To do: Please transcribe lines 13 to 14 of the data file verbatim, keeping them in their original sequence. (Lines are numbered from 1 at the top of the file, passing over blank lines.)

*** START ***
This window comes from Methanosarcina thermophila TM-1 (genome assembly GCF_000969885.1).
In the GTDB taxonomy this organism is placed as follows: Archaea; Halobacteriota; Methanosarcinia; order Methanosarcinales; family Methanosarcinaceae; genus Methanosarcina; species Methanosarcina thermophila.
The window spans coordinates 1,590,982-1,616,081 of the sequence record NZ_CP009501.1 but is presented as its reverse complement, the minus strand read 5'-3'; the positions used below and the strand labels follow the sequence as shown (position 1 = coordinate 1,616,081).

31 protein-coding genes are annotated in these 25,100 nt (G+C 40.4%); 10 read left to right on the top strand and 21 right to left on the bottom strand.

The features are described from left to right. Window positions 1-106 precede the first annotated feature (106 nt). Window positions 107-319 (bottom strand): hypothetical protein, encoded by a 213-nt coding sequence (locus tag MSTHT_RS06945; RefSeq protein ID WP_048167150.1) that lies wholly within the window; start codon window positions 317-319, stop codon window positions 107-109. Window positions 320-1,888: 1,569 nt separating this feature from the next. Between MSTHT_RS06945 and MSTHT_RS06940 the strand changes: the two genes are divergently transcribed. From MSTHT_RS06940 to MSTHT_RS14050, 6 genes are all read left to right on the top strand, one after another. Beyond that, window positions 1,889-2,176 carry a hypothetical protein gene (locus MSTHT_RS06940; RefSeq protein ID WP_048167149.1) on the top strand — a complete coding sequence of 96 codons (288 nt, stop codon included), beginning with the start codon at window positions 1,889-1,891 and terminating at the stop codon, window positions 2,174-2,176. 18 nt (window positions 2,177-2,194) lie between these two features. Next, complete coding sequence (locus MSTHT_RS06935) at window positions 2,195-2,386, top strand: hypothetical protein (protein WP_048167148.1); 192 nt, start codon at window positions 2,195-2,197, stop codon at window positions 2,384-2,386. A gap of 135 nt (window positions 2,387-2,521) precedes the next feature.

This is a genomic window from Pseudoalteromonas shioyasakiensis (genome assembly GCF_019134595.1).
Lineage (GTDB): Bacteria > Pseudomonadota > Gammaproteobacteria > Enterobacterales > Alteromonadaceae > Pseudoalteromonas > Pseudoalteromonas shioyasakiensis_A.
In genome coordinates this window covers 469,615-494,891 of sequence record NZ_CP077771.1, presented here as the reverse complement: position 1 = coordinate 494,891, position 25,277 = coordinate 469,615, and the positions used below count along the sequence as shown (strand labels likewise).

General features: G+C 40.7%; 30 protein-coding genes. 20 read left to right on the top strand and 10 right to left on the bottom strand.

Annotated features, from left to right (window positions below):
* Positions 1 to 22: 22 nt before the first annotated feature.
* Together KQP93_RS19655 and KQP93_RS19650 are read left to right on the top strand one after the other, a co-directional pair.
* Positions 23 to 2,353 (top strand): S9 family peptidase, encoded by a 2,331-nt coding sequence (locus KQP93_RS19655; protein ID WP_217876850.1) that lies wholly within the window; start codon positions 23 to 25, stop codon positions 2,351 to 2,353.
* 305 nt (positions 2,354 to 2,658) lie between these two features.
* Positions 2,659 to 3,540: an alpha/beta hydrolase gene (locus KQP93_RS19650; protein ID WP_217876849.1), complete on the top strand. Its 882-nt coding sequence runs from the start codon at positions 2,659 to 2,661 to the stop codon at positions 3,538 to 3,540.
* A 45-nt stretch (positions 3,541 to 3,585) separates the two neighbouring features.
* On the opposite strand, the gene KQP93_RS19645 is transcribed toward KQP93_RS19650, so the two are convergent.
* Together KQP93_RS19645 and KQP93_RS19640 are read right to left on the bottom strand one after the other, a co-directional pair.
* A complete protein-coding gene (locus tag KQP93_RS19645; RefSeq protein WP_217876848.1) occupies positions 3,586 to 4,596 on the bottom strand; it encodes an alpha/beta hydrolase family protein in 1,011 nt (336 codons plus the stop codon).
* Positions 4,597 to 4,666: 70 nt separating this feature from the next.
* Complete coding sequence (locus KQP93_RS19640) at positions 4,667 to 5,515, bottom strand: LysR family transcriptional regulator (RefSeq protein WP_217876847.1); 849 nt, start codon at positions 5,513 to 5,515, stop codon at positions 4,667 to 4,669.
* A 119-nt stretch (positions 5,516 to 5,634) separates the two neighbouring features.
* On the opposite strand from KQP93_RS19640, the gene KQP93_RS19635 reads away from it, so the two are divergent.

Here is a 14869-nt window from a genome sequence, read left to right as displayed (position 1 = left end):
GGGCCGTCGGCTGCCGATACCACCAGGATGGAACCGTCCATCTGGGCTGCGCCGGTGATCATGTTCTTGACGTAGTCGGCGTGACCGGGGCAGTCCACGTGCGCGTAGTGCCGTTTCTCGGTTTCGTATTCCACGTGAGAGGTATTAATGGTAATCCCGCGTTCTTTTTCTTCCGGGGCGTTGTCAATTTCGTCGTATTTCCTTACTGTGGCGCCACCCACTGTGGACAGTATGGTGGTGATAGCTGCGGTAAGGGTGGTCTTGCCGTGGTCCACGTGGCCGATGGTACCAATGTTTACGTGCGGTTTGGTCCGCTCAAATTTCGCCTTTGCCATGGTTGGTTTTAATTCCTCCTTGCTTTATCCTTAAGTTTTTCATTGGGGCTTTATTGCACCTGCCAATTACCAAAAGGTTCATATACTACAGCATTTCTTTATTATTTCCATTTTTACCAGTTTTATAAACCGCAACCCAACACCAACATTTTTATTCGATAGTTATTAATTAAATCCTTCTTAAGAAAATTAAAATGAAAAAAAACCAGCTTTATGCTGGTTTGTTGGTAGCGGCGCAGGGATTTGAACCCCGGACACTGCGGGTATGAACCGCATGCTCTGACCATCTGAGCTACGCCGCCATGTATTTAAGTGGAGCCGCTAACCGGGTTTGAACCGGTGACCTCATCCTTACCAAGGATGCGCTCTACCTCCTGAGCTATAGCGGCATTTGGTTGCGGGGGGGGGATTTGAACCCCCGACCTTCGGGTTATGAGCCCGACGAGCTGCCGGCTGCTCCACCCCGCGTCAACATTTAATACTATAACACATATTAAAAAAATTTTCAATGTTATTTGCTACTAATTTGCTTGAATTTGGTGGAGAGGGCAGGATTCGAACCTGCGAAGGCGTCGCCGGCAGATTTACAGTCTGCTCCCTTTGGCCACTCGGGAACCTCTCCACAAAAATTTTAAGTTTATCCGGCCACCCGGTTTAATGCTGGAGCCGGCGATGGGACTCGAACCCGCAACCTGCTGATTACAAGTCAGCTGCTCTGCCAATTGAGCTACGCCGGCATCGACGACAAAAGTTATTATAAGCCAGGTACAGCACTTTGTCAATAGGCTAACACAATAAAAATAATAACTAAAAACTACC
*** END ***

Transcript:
* Positions 23 to 2,353 (top strand): S9 family peptidase, encoded by a 2,331-nt coding sequence (locus KQP93_RS19655; protein ID WP_217876850.1) that lies wholly within the window; start codon positions 23 to 25, stop codon positions 2,351 to 2,353.
* 305 nt (positions 2,354 to 2,658) lie between these two features.